Three years ago Kevin Conroy was standing on Ireland’s Cliffs of Moher, gazing at the Atlantic Ocean 500 feet below, when he was blindsided by a phone call about his company’s colon cancer test.

Since 2009 Conroy has been running Exact Sciences, a firm trying to sell a noninvasive would-be alternative to a colonoscopy. The caller informed him that the influential U.S. Preventive Services Task Force had declined to recommend the Exact test as a cancer-screening tool, which meant it would not be covered by health plans under the Affordable Care Act. “Our stock took a massive hit,” says Conroy, 52. “It was surprising. In many ways energizing, though.”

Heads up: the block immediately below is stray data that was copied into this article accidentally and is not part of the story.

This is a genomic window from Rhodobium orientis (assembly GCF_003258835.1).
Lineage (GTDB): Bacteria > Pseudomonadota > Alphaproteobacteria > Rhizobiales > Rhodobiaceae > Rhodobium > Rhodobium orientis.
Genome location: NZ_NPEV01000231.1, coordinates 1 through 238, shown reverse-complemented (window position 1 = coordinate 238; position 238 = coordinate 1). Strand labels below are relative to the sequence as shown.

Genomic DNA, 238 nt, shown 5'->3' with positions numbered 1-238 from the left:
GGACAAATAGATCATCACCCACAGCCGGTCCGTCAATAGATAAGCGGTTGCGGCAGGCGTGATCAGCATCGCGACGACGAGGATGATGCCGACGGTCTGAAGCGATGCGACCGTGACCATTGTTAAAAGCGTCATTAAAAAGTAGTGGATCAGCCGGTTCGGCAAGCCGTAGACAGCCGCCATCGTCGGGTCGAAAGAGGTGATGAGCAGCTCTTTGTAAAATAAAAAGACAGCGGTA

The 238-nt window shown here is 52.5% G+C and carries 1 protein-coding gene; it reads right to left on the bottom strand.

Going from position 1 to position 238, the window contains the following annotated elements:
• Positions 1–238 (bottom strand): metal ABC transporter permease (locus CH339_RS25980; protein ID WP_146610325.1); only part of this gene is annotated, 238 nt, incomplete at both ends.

Energized, Conroy sent in more data. In 2016 the task force gave the Exact test a green light. Exact’s share price is now more than triple what it was before the task force brush-off.

There are three main ways to detect colon cancer. A colonoscopy is accurate but expensive ($2,200 on average). A fecal immunochemical test, which looks for hidden blood in a stool sample, costs about $60 but is more likely to miss cancer and must be taken every year. Then there is Exact’s Cologuard for $649.

Like the immunochemical test, Cologuard uses a stool sample collected by the patient and checks for hemoglobin. It also looks for an assortment of aberrant DNA sequences that are likely to occur in cancerous and precancerous cells. Result: high enough sensitivity that patients can take the test only once every three years. Read the full story here.